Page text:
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The Sainte-Chapelle or “Holy Chapel”  was constructed to house Louis IX’s collection of relics of Christ, the crown of thorns, a piece of the cross and others.  At the time the king paid 135,00 livres for the relicts, which were put in an ornate silver chest that cost further 100,000 livres.  The entire chapel in 1238 […]

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Eiffel Tower

I think everyone knows Eiffel Tower.  It is the tallest building in Paris, it is a global cultural icon of France, and it is the most paid visited monument in the world.  It symbolizes freedom and beauty and everything that is French and Parisian.  Today, surrounded by a fence, and an army of security guards […]

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Saint Eustache

One of the largest buildings you can see from Centre Pompidou is the church of St. Eustache.  The building actually dates back to the 13th century.  The current church, a gothic masterpiece, was built between 1532 and 1632. St. Eustache was prominent enough in Paris to have Louis XIV take his first communion there and Mozart has […]

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Around Amiens

The first known settlement is Samarobriva (“Somme bridge”), the central settlement of the Ambiani, one of the principal tribes of Gaul. The town was given the name Ambianum by the Romans, meaning settlement of the Ambiani people. The town has been much fought over, being attacked by barbarian tribes, and later by the Normans. In […]

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Amiens Cathedral

Amiens Cathedral is situated on a ridge overlooking the River Somme in Amiens and it is the 19th largest church in the world. Medieval cathedral builders were trying to maximize the internal dimensions in order to reach for the heavens and bring in more light. In that regard, the Amiens cathedral is the tallest complete […]

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Farewell Omonville

Today we are saying goodbye to our fantastic little cottage in Omonville.  Despite the weather, we had absolutely fabulous time here.  I would say one of the best stays on this trip.  Don’t get fooled by this picture, it rained 30 min later, exactly when we were checking out…

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Dieppe War Cemetery

Tomorrow is the 72nd anniversary of the Dieppe Raid of 1942. Dieppe is dressed up and down with Canadian flags – it looks very heartwarming. The Canadian War Cemetery located 5km from Dieppe is unique in that it was created by the occupying Germans, as the Allied raid was a disaster and many dead were […]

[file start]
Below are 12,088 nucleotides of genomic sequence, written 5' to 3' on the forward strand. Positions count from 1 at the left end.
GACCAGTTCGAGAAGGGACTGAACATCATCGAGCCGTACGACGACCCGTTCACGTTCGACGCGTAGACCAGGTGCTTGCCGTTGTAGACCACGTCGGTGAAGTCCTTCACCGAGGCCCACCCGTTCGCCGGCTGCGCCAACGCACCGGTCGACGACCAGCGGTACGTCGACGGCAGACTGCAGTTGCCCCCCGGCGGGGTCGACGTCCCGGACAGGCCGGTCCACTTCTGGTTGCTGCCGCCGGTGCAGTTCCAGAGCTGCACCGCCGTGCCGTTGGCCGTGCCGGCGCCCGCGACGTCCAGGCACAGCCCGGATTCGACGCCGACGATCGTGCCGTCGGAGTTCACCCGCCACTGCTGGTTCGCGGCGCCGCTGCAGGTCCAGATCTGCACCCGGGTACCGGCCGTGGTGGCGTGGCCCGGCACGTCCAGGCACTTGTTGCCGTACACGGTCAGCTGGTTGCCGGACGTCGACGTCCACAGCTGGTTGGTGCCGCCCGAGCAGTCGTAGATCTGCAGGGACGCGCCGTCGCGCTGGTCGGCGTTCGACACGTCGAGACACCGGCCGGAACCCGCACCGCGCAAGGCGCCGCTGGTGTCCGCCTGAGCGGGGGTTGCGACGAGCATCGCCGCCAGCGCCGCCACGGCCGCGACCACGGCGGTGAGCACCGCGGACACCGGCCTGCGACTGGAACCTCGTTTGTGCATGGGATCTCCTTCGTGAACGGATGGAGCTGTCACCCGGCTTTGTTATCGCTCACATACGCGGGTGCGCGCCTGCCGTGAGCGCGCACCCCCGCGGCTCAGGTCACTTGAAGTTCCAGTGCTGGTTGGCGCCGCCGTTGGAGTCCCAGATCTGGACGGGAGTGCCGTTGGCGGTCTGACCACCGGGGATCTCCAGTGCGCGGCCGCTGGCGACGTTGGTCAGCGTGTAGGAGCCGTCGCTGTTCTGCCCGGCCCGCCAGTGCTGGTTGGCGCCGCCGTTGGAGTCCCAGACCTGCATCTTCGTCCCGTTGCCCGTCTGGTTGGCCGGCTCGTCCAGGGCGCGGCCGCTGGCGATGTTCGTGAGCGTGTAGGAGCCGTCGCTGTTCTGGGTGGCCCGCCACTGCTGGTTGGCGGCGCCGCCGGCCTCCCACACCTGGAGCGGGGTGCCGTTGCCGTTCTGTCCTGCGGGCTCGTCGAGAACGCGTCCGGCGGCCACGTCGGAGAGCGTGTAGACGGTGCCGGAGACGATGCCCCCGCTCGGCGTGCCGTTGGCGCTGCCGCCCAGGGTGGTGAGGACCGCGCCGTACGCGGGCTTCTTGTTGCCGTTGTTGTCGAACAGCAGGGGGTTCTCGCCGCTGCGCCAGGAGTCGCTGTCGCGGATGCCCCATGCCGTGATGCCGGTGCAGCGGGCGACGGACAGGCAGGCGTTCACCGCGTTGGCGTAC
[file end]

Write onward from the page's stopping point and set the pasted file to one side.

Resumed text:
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Continuing with our fun theme for the day after Tree Top Adventure we set off for Hydrangea Gardens. The gardens which are about 2ha in size claim to have the largest collection of hydrangeas from around the world, with hundreds of flowers and millions of blooms.  I am not sure if this qualified as fun […]

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This morning the kids asked what we are doing today?  Having fun was the reply and fun we were going to have.  In the old days you could either climb a tree or you did not, today they made that into a sport, which I think is a lot more fun. First stop for today is a Tree […]

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Cape Fagnet

Cape Fagnet is the highest point of the Alabaster Coast, it offers a breathtaking panorama of the sea, the cliffs, the harbor and the town of Fecamp. It peaks at 105 m and was once called the “Slam Fécamp.” It is currently occupied by a navy radar installation. Cape Fagnet was part of the German Atlantic […]

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About 20 min drive from Etretat is the fishing  town of Fecamp.  During WWII Fecamp was part of Atlantic Wall fortification project run by Nazis.  It was the third best fortified city in Normandy in WWII which was held by the Germans until 1944. Fecamp is an ancient fishing village and it shows signs of habitation dating […]

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Weather Forecast

Yesterday in Rouen we had amazing weather – read no rain and even some sunshine.  Today’s forecast is somewhat similar.  Cloudy, with light wind, occasional sunshine and guaranteed downpour or five.  I think that by now we all got used to the idea that the beach towels we brought with us will go back home […]

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Etretat is a small town of about 1500 people located about 100 km from where we are staying.  Étretat is best known for its cliffs, including three natural arches and the pointed “needle”. These cliffs and the associated resort beach attracted artists including Eugène Boudin, Gustave Courbet and Claude Monet, and were featured prominently in […]

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Timber Houses

Another one of predominant landmarks in Rouen are the timber houses.  The entire old town it seems is dotted with them.  Some in better shape than others, some looking like they were just built and some so skewed they look like they are falling over.  All of them however, absolutely charming and beautiful.  Most of these […]